This sermon written and delivered by Vanessa Hewitt
Anyone who has been around me long knows I LOVE Star Trek. Saturday afternoons as a young child often included watching Spock, Kirk, McCoy, Scotty, Uhura, Sulu, and Chekov save the day as their five-year mission took them where no man, and no one (at least no one they knew) had gone before. If you come to our home, you’ll find various Star Trek captains on coffee mugs, a tri-dimensional chess set, too many fan fiction novels to count, and at Christmas, our tree is filled with various Star Trek themed ornaments – even a Tribble! It doesn’t end there — our daughter, Hannah, had ST:TNG Captain’s onesie for her first Halloween costume. I have seen every episode of every series multiple times, as well as every movie. I am not alone in this love of Star Trek. Millions of people around the world are “trekkies” or “trekkers” depending on when you joined the fandom. Star Trek has permeated pop culture, including our phones – check out your emojis and you’ll find one for the Vulcan greeting of “Live long and prosper”. Its influence has even reached outer space — Mae Jemison, NASA’s first Black female astronaut was inspired to become an astronaut by Nichelle Nichols’ ground breaking role as Lt. Uhura.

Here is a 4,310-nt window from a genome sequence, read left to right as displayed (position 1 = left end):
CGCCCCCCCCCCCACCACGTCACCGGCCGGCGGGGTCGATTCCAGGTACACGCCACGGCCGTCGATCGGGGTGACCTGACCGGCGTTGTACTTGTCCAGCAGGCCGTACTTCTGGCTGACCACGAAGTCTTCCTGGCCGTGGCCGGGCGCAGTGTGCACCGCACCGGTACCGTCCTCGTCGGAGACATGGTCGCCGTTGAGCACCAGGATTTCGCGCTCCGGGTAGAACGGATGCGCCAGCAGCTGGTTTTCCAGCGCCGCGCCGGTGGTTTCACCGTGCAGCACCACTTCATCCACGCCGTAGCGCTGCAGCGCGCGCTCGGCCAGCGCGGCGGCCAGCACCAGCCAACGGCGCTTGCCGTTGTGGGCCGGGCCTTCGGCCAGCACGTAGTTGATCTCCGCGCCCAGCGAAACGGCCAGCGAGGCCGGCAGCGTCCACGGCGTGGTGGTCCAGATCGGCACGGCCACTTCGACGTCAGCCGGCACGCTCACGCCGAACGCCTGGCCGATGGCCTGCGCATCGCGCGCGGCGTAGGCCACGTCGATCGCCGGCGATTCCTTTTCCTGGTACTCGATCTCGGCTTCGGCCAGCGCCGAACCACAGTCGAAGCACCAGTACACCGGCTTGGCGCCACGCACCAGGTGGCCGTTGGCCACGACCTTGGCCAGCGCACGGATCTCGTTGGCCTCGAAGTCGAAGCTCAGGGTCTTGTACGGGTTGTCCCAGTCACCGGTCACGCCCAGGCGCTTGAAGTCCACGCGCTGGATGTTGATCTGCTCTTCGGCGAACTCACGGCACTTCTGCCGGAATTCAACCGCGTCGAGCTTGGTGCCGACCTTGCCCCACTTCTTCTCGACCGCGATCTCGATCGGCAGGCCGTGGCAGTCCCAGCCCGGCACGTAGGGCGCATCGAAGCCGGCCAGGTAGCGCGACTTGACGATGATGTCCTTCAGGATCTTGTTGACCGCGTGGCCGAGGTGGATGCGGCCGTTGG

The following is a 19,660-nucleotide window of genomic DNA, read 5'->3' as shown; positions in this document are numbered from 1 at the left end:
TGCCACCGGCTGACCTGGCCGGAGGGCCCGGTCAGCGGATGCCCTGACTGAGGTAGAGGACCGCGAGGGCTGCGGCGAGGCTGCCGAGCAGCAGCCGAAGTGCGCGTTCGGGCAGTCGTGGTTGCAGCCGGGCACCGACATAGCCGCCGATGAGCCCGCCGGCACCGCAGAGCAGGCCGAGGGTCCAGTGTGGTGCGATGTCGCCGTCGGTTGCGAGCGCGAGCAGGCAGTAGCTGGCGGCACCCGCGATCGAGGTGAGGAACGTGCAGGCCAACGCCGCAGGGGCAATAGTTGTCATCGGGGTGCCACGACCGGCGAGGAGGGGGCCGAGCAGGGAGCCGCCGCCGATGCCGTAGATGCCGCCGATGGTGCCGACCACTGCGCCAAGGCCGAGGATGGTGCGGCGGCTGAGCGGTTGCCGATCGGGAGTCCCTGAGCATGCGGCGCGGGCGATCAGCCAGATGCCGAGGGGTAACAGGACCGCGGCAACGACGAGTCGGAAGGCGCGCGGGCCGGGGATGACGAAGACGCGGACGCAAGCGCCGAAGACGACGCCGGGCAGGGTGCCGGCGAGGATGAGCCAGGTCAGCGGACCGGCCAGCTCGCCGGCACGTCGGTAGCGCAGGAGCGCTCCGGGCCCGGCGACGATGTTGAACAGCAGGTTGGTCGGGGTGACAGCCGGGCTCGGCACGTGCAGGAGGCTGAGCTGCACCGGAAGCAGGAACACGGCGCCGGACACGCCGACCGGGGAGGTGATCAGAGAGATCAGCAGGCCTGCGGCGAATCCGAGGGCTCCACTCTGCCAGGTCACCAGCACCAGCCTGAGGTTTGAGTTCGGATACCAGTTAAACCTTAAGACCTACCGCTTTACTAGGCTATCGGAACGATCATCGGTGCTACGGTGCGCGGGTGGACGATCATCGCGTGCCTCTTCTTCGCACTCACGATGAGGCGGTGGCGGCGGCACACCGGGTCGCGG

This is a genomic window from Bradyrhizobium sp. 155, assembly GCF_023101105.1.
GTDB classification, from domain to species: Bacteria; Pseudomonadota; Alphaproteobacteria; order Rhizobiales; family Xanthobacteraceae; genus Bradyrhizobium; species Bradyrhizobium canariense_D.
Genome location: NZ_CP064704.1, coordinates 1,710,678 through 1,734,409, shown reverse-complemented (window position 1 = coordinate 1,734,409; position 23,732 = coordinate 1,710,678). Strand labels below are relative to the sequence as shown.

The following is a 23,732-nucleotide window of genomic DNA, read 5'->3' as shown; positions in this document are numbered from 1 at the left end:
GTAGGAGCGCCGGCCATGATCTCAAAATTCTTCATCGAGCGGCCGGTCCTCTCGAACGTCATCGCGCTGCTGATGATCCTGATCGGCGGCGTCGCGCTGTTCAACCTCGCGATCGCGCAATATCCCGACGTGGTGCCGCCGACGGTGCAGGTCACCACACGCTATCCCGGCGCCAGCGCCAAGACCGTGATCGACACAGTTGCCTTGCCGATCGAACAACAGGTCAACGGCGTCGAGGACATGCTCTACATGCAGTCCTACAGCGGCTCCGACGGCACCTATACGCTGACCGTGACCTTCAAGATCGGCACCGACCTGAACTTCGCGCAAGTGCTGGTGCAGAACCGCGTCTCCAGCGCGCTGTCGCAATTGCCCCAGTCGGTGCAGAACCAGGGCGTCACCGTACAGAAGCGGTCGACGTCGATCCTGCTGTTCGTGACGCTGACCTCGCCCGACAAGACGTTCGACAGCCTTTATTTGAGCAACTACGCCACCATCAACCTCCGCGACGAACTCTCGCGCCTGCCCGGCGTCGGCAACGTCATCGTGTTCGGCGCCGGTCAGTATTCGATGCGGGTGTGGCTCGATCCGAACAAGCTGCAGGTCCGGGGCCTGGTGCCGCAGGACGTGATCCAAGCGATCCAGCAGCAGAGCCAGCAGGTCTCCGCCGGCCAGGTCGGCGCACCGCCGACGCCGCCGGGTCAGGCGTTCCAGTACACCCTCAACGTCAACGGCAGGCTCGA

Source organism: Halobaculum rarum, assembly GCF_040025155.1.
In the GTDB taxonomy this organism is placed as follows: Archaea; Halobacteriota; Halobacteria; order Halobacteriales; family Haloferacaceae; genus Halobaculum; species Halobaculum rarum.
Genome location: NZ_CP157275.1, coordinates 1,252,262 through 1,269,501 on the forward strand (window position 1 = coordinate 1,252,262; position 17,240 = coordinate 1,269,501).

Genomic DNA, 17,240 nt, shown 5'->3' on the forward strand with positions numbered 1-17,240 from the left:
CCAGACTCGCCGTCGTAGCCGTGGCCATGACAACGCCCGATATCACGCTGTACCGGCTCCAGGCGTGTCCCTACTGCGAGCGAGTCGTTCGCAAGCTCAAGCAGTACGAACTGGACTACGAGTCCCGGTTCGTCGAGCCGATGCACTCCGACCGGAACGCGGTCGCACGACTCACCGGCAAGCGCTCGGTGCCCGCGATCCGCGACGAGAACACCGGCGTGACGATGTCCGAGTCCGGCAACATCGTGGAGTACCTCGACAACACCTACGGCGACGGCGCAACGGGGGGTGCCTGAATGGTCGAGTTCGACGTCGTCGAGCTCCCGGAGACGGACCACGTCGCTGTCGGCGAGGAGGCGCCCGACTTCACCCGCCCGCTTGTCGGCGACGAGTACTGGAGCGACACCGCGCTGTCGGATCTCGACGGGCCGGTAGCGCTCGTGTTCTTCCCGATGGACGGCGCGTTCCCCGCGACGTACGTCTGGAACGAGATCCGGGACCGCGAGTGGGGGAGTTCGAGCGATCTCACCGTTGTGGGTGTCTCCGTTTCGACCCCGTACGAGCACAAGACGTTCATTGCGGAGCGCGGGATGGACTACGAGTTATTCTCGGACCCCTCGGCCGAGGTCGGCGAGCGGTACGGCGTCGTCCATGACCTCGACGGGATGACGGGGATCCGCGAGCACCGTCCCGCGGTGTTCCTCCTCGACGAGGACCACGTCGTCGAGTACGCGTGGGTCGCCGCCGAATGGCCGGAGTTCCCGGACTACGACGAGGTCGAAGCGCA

All of this and more from a TV show that barely made it three years on network television.
Why does this fictional world capture our imaginations? Why do we quote imaginary Captains and long to “boldly go”? Is there truth in the idea that “All I Needed to Know in Life I Learned from Watching Star Trek”? Maybe not everything we need to know, but the longevity and diversity of Star Trek are a great indication that the stories told within its universe offer truths that resonate widely. Today we are going to spend some time looking at the two most recent additions to the Star Trek universe – Picard and Discovery. Season 1 of Picard and the second half of season 2 and all of season 3 of Discovery aired during the pandemic.